I brought some old handkerchiefs, too, just to pique people's interest. One was an 1850 treasure from a sailor's estate -- it was a map of England, so he could make his way around whenever he landed there at port! 
     This week is full of appraising gigs -- but at least I get to stay at home. Sort of. Meanwhile:

What it's like to live in your car...in New York City. On a related note:

Waking up in Wal-mart. The parking lot, that is. A photographer spent three weeks traveling to various lots...and here are the people he found. (I wonder if he hit our local Wally -- it's on a hill, and has an incredible view of the mountains. My folks used to joke that they would take their RV around the country, and just stay in Wal-Mart parking lots. Obviously, some people do just that.)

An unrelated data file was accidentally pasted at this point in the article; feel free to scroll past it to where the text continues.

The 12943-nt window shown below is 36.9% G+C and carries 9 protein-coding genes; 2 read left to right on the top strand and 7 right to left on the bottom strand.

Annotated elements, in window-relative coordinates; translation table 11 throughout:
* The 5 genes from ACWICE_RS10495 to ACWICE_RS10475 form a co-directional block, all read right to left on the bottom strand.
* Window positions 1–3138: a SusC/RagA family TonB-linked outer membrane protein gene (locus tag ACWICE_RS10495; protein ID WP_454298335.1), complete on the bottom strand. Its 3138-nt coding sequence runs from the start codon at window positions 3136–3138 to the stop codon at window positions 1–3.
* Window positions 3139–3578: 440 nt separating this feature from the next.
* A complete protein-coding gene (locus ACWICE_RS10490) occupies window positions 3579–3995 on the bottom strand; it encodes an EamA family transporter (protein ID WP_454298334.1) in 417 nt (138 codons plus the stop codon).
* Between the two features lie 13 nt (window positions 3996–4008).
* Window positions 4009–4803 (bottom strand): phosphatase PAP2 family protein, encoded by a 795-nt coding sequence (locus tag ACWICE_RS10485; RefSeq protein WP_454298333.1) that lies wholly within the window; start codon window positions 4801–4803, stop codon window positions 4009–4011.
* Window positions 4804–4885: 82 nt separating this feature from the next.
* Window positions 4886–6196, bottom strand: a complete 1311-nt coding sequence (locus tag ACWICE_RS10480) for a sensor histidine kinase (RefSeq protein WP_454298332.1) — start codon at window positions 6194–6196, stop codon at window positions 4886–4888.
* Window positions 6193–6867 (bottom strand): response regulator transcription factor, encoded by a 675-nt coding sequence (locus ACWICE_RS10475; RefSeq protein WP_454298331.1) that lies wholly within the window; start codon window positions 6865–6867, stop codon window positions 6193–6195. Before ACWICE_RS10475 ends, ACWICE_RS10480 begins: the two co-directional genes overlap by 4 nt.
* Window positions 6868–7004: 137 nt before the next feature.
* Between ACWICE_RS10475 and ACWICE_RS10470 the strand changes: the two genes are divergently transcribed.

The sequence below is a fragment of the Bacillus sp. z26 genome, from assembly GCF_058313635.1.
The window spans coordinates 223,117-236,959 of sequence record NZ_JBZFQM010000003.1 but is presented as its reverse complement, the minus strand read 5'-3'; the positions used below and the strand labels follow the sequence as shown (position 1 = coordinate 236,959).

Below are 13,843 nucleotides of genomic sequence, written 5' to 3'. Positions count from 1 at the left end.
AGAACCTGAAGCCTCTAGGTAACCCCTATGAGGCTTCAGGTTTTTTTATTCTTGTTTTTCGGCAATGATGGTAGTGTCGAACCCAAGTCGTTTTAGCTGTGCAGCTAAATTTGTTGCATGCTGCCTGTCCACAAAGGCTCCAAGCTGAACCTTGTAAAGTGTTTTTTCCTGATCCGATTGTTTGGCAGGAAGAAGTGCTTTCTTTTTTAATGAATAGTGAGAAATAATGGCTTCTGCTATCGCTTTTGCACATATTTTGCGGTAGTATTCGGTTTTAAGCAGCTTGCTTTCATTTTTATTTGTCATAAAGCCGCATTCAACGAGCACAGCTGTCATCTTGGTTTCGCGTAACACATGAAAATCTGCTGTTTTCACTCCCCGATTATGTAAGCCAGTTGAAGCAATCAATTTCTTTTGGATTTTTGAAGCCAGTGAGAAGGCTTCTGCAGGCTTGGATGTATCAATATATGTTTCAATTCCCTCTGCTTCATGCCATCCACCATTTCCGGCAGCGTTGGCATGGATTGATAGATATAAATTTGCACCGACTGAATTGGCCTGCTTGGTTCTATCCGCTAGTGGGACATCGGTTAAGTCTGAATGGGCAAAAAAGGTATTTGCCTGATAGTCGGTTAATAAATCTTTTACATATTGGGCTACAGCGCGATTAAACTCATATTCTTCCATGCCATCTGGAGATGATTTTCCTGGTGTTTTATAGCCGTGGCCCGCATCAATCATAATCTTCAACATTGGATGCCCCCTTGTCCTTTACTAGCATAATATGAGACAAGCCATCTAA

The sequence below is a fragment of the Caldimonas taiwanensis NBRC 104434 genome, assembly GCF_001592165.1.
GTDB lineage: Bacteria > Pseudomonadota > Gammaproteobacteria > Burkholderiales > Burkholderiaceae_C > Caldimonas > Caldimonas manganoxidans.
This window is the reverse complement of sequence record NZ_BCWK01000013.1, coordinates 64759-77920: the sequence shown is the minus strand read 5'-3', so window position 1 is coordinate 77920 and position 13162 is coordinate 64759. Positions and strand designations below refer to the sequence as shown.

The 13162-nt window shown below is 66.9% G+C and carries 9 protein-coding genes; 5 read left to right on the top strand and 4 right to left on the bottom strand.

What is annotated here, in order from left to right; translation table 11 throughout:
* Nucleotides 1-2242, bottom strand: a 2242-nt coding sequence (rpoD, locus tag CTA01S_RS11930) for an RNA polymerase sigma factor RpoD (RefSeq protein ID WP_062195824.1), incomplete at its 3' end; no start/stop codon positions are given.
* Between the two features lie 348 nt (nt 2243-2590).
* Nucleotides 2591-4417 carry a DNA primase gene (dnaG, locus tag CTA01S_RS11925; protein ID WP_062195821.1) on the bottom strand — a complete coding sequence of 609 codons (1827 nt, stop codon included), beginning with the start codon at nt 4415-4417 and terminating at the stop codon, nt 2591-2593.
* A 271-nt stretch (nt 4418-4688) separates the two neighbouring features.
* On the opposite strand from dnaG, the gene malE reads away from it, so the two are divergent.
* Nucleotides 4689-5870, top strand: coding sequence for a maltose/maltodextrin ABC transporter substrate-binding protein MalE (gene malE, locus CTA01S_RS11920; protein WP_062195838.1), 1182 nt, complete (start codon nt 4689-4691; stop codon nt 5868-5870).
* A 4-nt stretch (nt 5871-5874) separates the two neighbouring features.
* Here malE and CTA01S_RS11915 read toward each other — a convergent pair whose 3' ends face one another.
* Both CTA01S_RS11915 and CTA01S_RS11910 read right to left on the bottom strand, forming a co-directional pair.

What vehicles should last the longest? Five Cent Nickel weighs in with the top five (actually six).

Ten things not to buy in 2014. (Well, at least to think harder about before you get out your wallet.) 

A couple of 17th century pirate hiding spots rediscovered in Ireland. Complete with concealed steps and niches for lanterns.

I've grown to love this enigmatic country. You would, too.


Ten amazing underwater discoveries. Cities, planes...even two locomotives no one can figure out!  And from the same site: